We were recently asked to make a presentation to managing partners of small law firms in Texas on best hiring practices. In preparation for this seminar talk, we were reminded of the importance of RETAINING existing talent.
Hiring is just the start of building a team, once someone is found and trained, the law firm or legal department needs to know how to KEEP them! The costs of turnover are mostly hidden, but affect the bottom line of small law firms significantly. The firm loses the skills and historical knowledge that the departing employee is taking with them, as well as the time and cost invested in both hiring and training them. Departures can also impact the firm’s clients, who may have come to like and trust the former employee. Avoid all of these negatives by KEEPING the employees you VALUE.
Fortunately, you don’t have to simply watch your star talent slip away. There are steps you can take to minimize or eliminate employee departures. The following list of 13 preventative measures is based on our many years of daily candidate interaction, talking with and meeting candidates every day, either when they call us to get active or when we call them with a new opportunity.
Treat staff as valuable and respected members of your team
While staff members may not have the same education and training as you, they deserve as much respect and consideration as you expect reciprocated. The quickest way to lose good people is to fail to let them know, through your actions, attitude, and words, that they are a valuable member of your team. This goes beyond merely offering gracious words and financial incentives. Consider managers, who are the authority figures with whom rank-and-file employees most commonly interact. Letting them know that they carry the culture for the entire organization and enabling them with the skills to do so both lets them know that they’re valued and carries that sense of respect to all of their subordinates.
Do what you say and say what you do
Nothing makes employees lose confidence in their employer quicker than being promised something that is not delivered. Lead by example. Be clear in your communications, especially about expected timing and amount of raises, bonuses, etc. so that there is no misunderstanding.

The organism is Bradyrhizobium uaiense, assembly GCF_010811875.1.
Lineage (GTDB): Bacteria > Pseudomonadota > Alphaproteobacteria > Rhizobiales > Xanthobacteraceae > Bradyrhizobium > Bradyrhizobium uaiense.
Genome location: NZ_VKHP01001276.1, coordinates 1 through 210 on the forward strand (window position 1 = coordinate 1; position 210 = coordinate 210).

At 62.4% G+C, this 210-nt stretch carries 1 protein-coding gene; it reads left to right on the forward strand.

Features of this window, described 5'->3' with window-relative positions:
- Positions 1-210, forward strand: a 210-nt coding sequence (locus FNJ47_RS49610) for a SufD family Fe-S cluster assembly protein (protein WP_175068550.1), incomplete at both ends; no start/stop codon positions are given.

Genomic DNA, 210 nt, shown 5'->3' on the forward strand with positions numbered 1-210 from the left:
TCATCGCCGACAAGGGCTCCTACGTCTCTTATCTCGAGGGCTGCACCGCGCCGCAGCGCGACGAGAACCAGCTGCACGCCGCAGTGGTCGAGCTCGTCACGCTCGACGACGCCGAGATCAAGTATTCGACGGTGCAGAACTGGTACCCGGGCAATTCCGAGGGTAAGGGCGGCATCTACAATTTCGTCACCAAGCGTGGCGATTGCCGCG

Make sure employees know what you expect of them
It may seem basic, but often in small firms, employees have a wide breadth of responsibilities. If they don’t know the scope of their job responsibilities and what you need from them, misunderstandings and recriminations start to occur as they fail to perform as expected.
Staff members are often juggling the responsibilities that come with families as well as their careers. Flexibility in work schedules may be difficult in a law-firm environment, but allowing for some flexibility goes a long way. Similarly, rewarding your most loyal contributors with sabbaticals may prove challenging from a scheduling standpoint, but it provides your most loyal contributors with a sense of personal value and flexibility.
Foster employee development
This could be training to learn a new job skill, paying for them to join a local professional organization, and encouraging/allowing their participation in the organization, even if occasionally during the workday. Their participation in professional organizations will likely benefit your firm as well. As employees learn, they’ll bring best practices and ideas from colleagues in similar environments back to your firm.
Additionally, employee development should start as soon as you’ve made a new hire, and one of the best ways to implement it is through a mentoring program. Employee engagement platform Vantage Circle has noted that employers can increase retention by 82 percent with an effective onboarding process, and 70 percent of current employees say that they would consider leaving if another company offered better development and learning opportunities.
Keep employees fit, mentally and physically
Related to employee development is the idea that your staff needs to remain physically and mentally fit if they’re to remain with your firm. Commenting on HR insights over recent years, Vantage Circle states that half of turnover owes simply to employee burnout. Additionally, “companies that provide the option for remote work have 25 percent lower employee turnover.” Ensuring that your policies and facilities promote employees’ physical and psychological wellbeing helps to ensure that they’ll stay.